The new chair of IATA’s board of governors has described as “mind-boggling” her first experience of aviation’s lack of gender diversity, stating that the industry still has lots of work to do on the issue.

“I remember my first [IATA] AGM was in Sydney in 2018, and walking into there and saying ‘whoa, what is going on’ – lots of grey suits and very few women,” RwandAir chief executive Yvonne Makolo tells FlightGlobal at the IATA AGM in Istanbul on 4 June.

“It was mind-boggling for me to see what was happening in the aviation sector,” she states, citing the contrast with the experience in her home country.

“Rwanda… is very deliberate with female representation, whether it’s parliament at 61% or cabinet at more than 50%, whether it’s in the corporate sector where we have several women leading big organisations,” she says.


Source: BillyPix

Makolo is now the chair of IATA’s board of governors, becoming the first woman to hold the post

Makolo is IATA’s first female chair, having taken up the role as this year’s AGM closed – a development that is “an honour for me”, she states.

“It’s a bit overwhelming, but I think it’s great for female representation. I hope this is the beginning of a new phase for the aviation sector.”

Importantly, her appointment shows “a different face of aviation leadership”, Makolo says, “being not only a woman, but a woman of colour and, for the first time, an African chairing the board”.

And in that role, she will make gender diversity a key priority, describing IATA’s 25by2025 initiative as a “good step”.

“It’s important to me,” she says. “And it’s also important for me to bring to the forefront African aviation as well, which has been neglected a lot, I believe.”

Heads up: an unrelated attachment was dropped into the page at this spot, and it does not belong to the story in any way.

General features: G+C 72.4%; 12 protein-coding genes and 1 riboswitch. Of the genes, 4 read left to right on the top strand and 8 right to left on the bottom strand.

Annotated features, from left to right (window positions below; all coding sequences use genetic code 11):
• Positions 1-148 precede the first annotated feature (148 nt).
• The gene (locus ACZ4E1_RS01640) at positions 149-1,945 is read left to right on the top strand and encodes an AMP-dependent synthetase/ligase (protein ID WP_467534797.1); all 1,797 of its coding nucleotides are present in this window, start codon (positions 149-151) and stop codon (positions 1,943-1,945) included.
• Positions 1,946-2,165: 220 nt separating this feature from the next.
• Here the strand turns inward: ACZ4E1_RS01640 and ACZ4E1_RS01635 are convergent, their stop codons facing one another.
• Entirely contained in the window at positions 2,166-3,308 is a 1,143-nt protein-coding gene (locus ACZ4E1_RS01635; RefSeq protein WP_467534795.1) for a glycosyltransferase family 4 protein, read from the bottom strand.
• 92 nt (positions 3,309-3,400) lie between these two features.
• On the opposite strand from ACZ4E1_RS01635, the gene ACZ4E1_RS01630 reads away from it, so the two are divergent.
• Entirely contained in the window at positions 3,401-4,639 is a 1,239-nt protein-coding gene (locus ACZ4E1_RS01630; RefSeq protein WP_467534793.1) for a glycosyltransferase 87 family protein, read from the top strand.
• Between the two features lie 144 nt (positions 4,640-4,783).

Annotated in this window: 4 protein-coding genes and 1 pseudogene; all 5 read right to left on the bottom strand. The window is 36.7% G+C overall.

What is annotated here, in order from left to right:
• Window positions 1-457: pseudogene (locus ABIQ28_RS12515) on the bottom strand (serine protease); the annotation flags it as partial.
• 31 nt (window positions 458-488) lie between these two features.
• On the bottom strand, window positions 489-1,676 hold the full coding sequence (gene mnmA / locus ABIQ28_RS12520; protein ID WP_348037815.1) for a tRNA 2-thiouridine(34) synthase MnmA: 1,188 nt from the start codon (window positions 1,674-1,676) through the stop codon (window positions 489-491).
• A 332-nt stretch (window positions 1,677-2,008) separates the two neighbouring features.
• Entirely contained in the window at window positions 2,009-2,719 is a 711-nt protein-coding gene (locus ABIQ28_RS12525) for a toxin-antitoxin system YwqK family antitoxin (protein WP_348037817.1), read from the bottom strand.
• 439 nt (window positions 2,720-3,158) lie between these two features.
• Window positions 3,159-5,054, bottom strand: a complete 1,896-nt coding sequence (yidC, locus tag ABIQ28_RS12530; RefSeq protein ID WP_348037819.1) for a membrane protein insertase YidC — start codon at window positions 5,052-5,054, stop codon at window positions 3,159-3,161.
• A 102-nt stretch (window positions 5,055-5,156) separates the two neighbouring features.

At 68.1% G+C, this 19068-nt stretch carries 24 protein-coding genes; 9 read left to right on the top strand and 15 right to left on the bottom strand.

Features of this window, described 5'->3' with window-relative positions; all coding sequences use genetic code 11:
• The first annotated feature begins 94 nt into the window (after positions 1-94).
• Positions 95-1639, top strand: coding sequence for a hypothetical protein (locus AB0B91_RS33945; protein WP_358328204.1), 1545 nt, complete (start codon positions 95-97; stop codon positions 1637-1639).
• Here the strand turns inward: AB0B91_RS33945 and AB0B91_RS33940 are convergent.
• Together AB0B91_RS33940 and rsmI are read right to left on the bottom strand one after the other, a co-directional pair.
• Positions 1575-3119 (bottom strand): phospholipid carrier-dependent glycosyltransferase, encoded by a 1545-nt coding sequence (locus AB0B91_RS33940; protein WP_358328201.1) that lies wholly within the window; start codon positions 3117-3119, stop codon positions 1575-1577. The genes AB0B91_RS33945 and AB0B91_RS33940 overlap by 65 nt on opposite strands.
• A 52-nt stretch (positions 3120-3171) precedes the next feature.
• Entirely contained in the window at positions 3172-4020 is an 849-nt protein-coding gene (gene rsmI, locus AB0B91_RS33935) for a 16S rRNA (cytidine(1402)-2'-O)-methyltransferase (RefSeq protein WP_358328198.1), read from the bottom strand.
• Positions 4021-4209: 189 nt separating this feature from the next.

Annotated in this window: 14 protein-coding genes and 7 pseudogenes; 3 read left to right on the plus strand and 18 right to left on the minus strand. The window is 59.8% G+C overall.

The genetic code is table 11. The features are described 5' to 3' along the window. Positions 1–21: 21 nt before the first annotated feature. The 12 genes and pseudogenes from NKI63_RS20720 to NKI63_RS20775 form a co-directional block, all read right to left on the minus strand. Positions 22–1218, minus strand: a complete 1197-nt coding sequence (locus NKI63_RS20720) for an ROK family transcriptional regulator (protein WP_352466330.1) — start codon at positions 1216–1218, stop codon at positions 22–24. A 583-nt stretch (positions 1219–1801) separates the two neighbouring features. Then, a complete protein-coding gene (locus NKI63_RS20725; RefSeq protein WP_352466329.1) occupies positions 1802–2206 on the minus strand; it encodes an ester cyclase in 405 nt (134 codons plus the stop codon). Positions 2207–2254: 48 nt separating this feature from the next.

On addressing gender diversity, Makolo is clear that, like her home country, “the industry needs to be very deliberate about the issue”. Today, she says, “it’s getting the attention that it deserves, but in terms of implementation, a lot more needs to be done”.

Her ultimate ambition is that once the 25by2025 deadlines have passed, the topic of gender diversity at airlines becomes a “non-issue” as soon as possible.

“We should not be talking about the need to have female representation,” she says. “It should be the norm, rather than the exception.

“Neglecting 50% of the population in an industry that is so important – for me it doesn’t add up. I really hope by 2030 it will be normal.”

By that year, her hope is that “we will have had three more female chairs of the [IATA] board and the percentage of female pilots will be much more than the current less than 10%”.

FlightGlobal’s latest survey of gender diversity at the top 100 passenger airlines showed that some 15% of C-suite executives were women at the end of 2022, including 12% of chief executives. The data continued to show an improving trend year on year, albeit a very marginal one.